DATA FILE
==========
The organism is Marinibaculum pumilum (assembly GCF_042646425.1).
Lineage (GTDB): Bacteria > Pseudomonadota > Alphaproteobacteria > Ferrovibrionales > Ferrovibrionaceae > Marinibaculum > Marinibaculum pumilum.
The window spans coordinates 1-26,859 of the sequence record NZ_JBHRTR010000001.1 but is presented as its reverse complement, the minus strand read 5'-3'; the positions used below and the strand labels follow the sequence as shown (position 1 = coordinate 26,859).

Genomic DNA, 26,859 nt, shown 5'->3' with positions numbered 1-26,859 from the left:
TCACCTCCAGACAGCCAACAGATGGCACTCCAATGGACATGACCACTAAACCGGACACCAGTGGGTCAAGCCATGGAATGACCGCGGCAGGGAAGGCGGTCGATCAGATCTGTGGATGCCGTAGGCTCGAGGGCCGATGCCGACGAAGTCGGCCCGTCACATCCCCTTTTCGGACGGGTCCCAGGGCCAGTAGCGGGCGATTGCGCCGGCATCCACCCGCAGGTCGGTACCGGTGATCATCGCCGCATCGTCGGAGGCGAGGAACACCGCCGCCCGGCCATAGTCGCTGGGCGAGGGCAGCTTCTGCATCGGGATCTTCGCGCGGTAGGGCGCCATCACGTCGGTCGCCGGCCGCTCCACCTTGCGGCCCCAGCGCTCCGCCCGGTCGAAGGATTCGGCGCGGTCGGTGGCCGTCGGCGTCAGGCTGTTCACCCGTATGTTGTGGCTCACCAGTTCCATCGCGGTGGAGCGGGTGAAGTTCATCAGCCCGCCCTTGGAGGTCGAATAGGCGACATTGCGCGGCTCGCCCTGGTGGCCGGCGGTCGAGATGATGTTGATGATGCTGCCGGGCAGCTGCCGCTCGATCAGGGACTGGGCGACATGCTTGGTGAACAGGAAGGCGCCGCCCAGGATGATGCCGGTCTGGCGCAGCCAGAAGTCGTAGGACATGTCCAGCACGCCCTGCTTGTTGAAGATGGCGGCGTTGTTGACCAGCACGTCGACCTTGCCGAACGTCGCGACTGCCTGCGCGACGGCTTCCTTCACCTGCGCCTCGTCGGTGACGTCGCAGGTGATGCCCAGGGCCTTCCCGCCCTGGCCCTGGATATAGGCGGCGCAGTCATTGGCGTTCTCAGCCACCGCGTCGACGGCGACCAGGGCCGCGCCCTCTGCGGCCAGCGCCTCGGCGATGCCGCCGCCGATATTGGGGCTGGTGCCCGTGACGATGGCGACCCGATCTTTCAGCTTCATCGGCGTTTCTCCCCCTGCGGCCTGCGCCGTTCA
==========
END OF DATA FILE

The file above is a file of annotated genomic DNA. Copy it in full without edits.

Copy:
The organism is Marinibaculum pumilum (assembly GCF_042646425.1).
Lineage (GTDB): Bacteria > Pseudomonadota > Alphaproteobacteria > Ferrovibrionales > Ferrovibrionaceae > Marinibaculum > Marinibaculum pumilum.
The window spans coordinates 1-26,859 of the sequence record NZ_JBHRTR010000001.1 but is presented as its reverse complement, the minus strand read 5'-3'; the positions used below and the strand labels follow the sequence as shown (position 1 = coordinate 26,859).

Genomic DNA, 26,859 nt, shown 5'->3' with positions numbered 1-26,859 from the left:
TCACCTCCAGACAGCCAACAGATGGCACTCCAATGGACATGACCACTAAACCGGACACCAGTGGGTCAAGCCATGGAATGACCGCGGCAGGGAAGGCGGTCGATCAGATCTGTGGATGCCGTAGGCTCGAGGGCCGATGCCGACGAAGTCGGCCCGTCACATCCCCTTTTCGGACGGGTCCCAGGGCCAGTAGCGGGCGATTGCGCCGGCATCCACCCGCAGGTCGGTACCGGTGATCATCGCCGCATCGTCGGAGGCGAGGAACACCGCCGCCCGGCCATAGTCGCTGGGCGAGGGCAGCTTCTGCATCGGGATCTTCGCGCGGTAGGGCGCCATCACGTCGGTCGCCGGCCGCTCCACCTTGCGGCCCCAGCGCTCCGCCCGGTCGAAGGATTCGGCGCGGTCGGTGGCCGTCGGCGTCAGGCTGTTCACCCGTATGTTGTGGCTCACCAGTTCCATCGCGGTGGAGCGGGTGAAGTTCATCAGCCCGCCCTTGGAGGTCGAATAGGCGACATTGCGCGGCTCGCCCTGGTGGCCGGCGGTCGAGATGATGTTGATGATGCTGCCGGGCAGCTGCCGCTCGATCAGGGACTGGGCGACATGCTTGGTGAACAGGAAGGCGCCGCCCAGGATGATGCCGGTCTGGCGCAGCCAGAAGTCGTAGGACATGTCCAGCACGCCCTGCTTGTTGAAGATGGCGGCGTTGTTGACCAGCACGTCGACCTTGCCGAACGTCGCGACTGCCTGCGCGACGGCTTCCTTCACCTGCGCCTCGTCGGTGACGTCGCAGGTGATGCCCAGGGCCTTCCCGCCCTGGCCCTGGATATAGGCGGCGCAGTCATTGGCGTTCTCAGCCACCGCGTCGACGGCGACCAGGGCCGCGCCCTCTGCGGCCAGCGCCTCGGCGATGCCGCCGCCGATATTGGGGCTGGTGCCCGTGACGATGGCGACCCGATCTTTCAGCTTCATCGGCGTTTCTCCCCCTGCGGCCTGCGCCGTTCA